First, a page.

By the end of this decade, Texas will–by itself–be the world’s fifth largest producer of wind power, with some 16,000 MW of wind power online by 2016 and more to come. Even considering wind’s lower capacity factor, that is equal to about five or six large nuclear reactors. The key to Texas’ success is not only the obvious reality that it has strong winds to tap, but that transmission lines capable of handling wind power have been completed and are in operation. recently asked its readers whether they believe a 100% renewables-powered energy future is possible. The vast majority say yes, and many offered comments on how that can be achieved and what roadblocks must be surmounted to get there. The site has published many of the comments; interesting glimpse into the future and the obstacles in the way.

Inside Washington

The Nuclear Energy Institute’s (NEI) latest spokesperson, Patrick Moore, is apparently not only a flack for the nuclear power industry, he is now joining the ranks of the climate deniers. Testifying before the Senate Environment Committee yesterday, Moore said “There is no scientific proof that human emissions of carbon dioxide (CO2) are the dominant cause of the minor warming of the Earth’s atmosphere over the past 100 years.” He added that even if the earth is warming up it would be no big deal because humans are a “subtropical species.”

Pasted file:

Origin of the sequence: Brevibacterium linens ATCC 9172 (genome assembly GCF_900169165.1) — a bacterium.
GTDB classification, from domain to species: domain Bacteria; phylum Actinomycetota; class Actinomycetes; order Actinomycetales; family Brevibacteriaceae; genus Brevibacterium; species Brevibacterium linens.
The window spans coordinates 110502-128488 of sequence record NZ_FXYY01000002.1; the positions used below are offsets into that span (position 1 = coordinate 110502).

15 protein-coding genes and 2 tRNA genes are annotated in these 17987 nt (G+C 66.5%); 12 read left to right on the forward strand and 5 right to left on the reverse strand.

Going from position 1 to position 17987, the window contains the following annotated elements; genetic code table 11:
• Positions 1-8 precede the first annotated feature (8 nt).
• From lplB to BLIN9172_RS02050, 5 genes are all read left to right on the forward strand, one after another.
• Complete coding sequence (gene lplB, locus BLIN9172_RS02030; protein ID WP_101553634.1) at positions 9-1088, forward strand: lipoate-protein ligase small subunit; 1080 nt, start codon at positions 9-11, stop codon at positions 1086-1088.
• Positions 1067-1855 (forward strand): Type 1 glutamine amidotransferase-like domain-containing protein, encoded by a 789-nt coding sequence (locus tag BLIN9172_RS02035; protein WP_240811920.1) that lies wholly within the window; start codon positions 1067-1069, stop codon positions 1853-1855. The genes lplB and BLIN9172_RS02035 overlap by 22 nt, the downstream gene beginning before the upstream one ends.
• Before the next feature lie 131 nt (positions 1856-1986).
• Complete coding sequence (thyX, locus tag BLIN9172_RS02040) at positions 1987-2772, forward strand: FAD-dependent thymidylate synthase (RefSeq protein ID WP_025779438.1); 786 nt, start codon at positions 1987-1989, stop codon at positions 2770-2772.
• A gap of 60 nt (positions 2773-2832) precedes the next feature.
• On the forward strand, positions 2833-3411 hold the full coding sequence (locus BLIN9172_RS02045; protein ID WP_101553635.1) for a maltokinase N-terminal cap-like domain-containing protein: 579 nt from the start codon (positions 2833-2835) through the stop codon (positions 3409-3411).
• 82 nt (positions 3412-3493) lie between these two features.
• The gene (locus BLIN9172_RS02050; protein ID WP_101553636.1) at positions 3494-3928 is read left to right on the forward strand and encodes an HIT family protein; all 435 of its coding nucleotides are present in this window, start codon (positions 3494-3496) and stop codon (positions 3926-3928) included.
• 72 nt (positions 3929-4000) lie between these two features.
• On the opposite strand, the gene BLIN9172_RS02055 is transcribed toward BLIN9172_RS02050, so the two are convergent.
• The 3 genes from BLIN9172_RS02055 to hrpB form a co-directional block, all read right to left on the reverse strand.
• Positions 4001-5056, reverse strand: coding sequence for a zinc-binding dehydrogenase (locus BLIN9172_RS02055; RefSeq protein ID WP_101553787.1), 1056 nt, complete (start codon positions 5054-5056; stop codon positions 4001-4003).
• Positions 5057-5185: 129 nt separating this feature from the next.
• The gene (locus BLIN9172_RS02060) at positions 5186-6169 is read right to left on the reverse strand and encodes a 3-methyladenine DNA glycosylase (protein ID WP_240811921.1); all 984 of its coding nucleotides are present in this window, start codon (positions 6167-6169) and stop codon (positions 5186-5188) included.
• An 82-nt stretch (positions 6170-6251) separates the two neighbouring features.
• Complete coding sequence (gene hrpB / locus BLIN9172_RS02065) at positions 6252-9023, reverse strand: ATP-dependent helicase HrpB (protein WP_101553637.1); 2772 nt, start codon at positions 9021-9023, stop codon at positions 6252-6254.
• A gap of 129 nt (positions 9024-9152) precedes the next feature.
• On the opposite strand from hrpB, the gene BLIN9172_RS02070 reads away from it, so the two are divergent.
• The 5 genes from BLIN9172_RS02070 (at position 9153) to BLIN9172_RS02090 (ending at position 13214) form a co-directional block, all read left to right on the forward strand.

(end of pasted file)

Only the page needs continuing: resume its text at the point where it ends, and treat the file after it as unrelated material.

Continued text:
As we reported Monday, February 24, Moore is one of four spokespeople NEI is using this year in its 2014 advertising and PR campaigns designed to “help influence opinion leaders and drive policymaking on energy issues.” If Moore, who has been shilling for the nuclear industry for years, is the biggest name the NEI could find, they’re in worse shape than we thought. Moore is, of course, still cashing in from his short stint as an early Greenpeacer–an organization he left nearly 30 years ago. In some circles apparently, being an ex-Greenpeacer can lead to a pretty cushy lifestyle. Which might lead one to conclude that since there are so few such ex-Greenpeacers trading their beliefs for dollars, not very many–like none–think Moore has any credibility whatsoever.

Michael Mariotte


Note: We will not publish a Nuclear Newsreel tomorrow, Thursday, February 27, 2014. I will be out having a minor medical procedure that hopefully will provide some major benefit. We’ll be back Friday!